Raising such a large sum of money is a great effort on the part of CVC, owing to the huge sums of money that are currently sat in funds going unspent, and specifically given the percentage of these funds that have been raised for investment in the Asian region.
No secret has been made in recent weeks and months about the uncertainty that surrounds the Asian emerging markets, and while there are headline deals and brilliant opportunities still popping up around the region, private equity firms are, in general, proceeding with caution across Asia as a whole.
The $3.5billion sum is the result of nearly a year’s worth of fundraising activity from CVC, who opened their fundraiser in June 2013. Demand for the fund far exceeded the sums raised, with a source telling PENews that investors from across the world were interested in committing total sums up to $5billion to CVC.
It is understood that the biggest contributors to the fund have been sovereign-wealth and pension funds. Although the fund is impressive, it is below CVC’s previous Asian fund, which raised $4.1billion when it closed in 2008.
Nevertheless, raising such a sum proves CVC’s reputation has remained intact throughout the global financial crisis, and clearly there is still a lot of investor confidence that CVC can source great deals in Asia and deliver high returns to investors.
At the same time, to raise $3.5billion in a little under a year is impressive going in comparison to the rest of the marketplace. PENews also noted that TPG Capital and Carlyle Group are among CVC’s rivals that have been unable to match this rate of fundraising.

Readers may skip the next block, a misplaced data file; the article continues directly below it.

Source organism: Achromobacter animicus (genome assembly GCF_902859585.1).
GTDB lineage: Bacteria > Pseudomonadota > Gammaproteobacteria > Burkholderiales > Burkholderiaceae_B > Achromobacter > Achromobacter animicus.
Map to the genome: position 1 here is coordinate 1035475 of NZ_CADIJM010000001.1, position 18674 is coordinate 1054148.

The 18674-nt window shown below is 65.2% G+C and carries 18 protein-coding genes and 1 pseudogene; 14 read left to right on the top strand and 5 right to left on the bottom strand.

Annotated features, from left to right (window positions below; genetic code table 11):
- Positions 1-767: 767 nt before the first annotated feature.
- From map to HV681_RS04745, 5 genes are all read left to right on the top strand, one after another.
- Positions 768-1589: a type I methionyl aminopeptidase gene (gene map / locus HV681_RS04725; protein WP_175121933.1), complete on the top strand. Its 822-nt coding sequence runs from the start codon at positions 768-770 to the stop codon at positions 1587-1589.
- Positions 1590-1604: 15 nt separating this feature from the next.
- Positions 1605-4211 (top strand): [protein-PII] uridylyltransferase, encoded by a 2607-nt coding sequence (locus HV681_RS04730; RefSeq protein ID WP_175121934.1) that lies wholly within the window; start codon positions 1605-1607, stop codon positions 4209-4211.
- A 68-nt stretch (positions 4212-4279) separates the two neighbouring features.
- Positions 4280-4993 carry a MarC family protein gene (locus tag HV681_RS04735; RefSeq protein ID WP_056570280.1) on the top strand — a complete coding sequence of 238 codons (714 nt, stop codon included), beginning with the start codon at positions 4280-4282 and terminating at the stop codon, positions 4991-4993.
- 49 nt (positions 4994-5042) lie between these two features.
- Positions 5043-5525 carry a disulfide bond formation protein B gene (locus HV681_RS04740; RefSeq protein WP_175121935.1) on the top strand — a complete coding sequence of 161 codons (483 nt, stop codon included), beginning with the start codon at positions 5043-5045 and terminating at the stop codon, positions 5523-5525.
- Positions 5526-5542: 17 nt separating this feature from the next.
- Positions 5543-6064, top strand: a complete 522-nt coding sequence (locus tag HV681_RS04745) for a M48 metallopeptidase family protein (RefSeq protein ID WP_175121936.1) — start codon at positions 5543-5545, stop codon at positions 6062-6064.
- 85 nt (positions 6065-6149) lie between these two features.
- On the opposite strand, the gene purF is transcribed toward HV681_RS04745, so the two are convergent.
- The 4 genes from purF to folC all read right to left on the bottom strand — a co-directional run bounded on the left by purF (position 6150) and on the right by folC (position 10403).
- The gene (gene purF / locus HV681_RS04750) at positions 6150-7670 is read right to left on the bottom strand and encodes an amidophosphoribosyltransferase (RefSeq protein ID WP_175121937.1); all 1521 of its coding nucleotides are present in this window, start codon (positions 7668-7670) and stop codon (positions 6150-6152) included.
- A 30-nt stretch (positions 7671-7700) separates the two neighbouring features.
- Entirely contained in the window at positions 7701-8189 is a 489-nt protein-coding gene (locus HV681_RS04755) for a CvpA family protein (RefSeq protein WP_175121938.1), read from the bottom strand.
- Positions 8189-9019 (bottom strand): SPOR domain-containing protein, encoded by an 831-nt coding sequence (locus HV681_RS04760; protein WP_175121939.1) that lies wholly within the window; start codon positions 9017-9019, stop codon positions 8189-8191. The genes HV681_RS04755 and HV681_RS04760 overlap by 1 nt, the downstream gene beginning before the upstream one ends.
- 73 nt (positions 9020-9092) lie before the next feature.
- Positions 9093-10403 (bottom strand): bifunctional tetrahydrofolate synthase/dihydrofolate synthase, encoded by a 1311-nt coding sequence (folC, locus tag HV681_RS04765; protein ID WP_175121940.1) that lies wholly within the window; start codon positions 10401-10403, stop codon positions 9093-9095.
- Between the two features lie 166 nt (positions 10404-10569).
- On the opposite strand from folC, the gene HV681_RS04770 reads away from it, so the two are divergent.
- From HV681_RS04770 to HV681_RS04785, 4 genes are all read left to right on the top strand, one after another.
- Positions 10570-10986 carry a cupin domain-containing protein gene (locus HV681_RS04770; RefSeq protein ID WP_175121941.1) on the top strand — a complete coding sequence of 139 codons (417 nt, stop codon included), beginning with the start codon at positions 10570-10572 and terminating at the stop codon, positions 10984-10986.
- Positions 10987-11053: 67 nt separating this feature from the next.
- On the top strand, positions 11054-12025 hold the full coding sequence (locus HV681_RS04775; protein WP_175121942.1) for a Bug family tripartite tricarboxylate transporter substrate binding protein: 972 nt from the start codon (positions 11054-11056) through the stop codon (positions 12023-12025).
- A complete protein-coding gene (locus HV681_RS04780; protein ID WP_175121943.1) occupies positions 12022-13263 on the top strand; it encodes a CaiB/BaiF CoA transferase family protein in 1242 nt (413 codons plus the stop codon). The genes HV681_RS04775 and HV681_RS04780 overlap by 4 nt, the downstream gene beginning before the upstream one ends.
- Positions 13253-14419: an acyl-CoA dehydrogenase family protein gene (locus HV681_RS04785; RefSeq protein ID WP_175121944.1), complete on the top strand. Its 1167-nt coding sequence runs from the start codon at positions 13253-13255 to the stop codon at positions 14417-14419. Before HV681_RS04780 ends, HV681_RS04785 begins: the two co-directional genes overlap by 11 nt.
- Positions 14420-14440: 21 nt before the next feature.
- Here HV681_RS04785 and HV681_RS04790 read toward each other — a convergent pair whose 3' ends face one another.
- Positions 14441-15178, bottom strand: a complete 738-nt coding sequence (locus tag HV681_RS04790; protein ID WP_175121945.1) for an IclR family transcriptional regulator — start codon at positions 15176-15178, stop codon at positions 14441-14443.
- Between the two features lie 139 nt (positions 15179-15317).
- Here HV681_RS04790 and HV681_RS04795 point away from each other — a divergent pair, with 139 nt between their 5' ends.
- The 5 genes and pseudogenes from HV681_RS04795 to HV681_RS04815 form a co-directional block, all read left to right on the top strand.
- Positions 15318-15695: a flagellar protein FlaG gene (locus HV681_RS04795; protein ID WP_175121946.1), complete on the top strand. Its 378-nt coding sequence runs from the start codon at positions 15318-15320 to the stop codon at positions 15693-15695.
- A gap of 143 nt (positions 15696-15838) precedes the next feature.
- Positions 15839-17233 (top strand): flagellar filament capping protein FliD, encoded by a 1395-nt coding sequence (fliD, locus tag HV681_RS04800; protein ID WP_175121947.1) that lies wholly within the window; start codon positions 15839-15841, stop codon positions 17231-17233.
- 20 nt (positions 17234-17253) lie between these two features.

TPG’s latest Asia fund is likely to close in the next week, with a sum in the region of $3.3billion expected to be the total raised, while a January report in The Wall Street Journal listed Carlyle as having raised $1.58billion for a fund with a $3.5billion target that it started to raise in mid-2012. Carlyle have not responded to requests for comments from a variety of reporting outlets.
The total dry powder for the Asian region sat at $138billion at the end of 2013, based on Bain & Co. data, while approximately $10billion has been secured in closed funds so far this year.
While the common problems that private equity firms have faced in Asia remain, namely a lack of appetite for IPO’s and red tape surrounding investments and buyouts, CVC are looking to diversify their investments and are taking this approach to ensure they don’t end up sitting on their fund as dry powder for the rest of the decade.
According to PENews, Roy Kuan, Managing Partner of CVC, told The Wall Street Journal, “We don’t want too much of the fund in one country or sector. Our idea diversification is one-third in southeast Asia, another third in China, with Japan and Korea taking the remaining portion.”
Kuan also stated that CVC are keeping a close eye on the Chinese buyout sector, as despite the currently low number of deals it is currently in a process of reform and evolution that could see it become much more attractive and active in the near future.